With Kemba Walker and Evan Fournier replacing Elfrid Payton and Reggie Bullock in the backcourt, the task of tracking elite guards and wings will likely fall to RJ Barrett. That’s a heavy responsibility to place on a 21-year-old, and without another above-average on-ball defender in the starting five, the Knicks could be more vulnerable to dribble penetration than they were a year ago. The center platoon of Nerlens Noel and Mitchell Robinson should mitigate the issue by barricading the rim, and New York should continue to play hard and connected team defense. But a flammable defensive backcourt, while helpful offensively, will place outsized weight on the other three players on the floor and leave more spots for opponents to attack.

Walker’s health may be the team’s biggest variable of the season. If healthy, he and Fournier comprise a far more dynamic backcourt than the Knicks had in Payton and Bullock, and should help boost what was the NBA’s 24th-ranked offense last year. Their ability to stretch defenses off the catch and off the dribble will afford teammates more space to get to the rim, and Walker’s shifty pick-and-roll game could serve as a handy failsafe when the offense stalls.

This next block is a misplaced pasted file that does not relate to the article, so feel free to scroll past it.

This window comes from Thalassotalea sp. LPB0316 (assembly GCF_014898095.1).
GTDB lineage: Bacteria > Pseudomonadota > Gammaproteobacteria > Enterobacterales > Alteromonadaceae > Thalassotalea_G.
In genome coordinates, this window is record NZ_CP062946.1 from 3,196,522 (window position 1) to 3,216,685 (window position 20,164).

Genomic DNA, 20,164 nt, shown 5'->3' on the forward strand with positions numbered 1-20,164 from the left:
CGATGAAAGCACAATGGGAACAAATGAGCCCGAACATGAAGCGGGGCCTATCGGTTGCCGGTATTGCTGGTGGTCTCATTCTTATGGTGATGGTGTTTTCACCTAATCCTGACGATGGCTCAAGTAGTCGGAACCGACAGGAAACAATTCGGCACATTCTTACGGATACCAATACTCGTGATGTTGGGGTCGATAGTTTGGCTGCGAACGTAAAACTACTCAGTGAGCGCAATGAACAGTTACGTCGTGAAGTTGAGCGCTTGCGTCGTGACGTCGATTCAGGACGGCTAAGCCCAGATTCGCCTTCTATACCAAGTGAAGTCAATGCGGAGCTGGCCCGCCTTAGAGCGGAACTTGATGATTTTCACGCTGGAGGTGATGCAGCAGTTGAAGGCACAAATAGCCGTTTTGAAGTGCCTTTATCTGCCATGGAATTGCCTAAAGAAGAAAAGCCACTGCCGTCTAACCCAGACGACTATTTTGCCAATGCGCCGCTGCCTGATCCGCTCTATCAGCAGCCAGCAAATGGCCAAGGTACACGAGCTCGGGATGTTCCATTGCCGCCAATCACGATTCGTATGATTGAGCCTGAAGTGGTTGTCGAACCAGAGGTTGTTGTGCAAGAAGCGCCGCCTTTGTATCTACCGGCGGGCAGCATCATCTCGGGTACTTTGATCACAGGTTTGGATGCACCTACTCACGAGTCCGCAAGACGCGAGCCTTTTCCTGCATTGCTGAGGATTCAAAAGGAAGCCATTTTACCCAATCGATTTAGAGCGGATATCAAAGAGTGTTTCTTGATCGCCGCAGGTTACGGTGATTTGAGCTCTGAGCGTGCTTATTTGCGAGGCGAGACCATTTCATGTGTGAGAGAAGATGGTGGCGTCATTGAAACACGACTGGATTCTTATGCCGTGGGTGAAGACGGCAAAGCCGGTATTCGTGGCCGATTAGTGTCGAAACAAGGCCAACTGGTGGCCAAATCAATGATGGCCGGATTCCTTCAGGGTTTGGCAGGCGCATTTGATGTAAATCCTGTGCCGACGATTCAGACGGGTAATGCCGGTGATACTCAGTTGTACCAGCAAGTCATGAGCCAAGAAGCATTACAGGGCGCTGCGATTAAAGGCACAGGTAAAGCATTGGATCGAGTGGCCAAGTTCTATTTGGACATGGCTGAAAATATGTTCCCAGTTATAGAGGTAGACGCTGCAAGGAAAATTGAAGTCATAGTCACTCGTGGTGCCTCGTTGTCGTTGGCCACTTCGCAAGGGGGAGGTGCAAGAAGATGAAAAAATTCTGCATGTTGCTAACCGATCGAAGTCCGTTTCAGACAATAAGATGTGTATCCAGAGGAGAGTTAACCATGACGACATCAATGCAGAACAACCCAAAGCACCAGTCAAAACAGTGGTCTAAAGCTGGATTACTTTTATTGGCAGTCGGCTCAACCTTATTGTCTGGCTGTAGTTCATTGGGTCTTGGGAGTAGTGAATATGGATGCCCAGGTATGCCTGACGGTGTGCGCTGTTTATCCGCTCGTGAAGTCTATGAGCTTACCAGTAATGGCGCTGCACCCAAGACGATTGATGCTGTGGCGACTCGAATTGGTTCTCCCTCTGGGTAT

That could make Randle a more efficient, if slightly less productive scorer than he was a year ago — even if his 3-point shooting dips back toward his career average. He shot just 59 percent within four feet of the bucket last season, largely off of self-created attempts. Better spacing around him should allow Randle to get to the rim more consistently instead of barreling through defenders or settling for difficult jumpers.

Yet even if the Knicks climb to league-average on offense — an optimistic outlook based on their personnel —  defensive regression could still pull them down into the play-in fray in an improved Eastern Conference. Even treading water and holding onto last year’s fourth seed would require Walker staying healthy, Randle replicating an elite shooting season and the young core of Barrett, Obi Toppin and Immanuel Quickley all making substantive progress.

That’s all within the realm of possibility — Barrett has steadily improved over his first two years in the league while Quickley looked the part of a rotation point guard as a rookie — but it’s unlikely that so many key variables go the Knicks’ way in the same season. One of Atlanta, Boston, Brooklyn, Miami, Milwaukee and Philadelphia could disappoint, leaving the door open for New York to avoid the play-in. But that outcome may hinge on fortune as much as anything within Randle, Walker, Thibodeau or any other Knick’s control. This is a good basketball team; that just might mean something different this season than it did in the last one.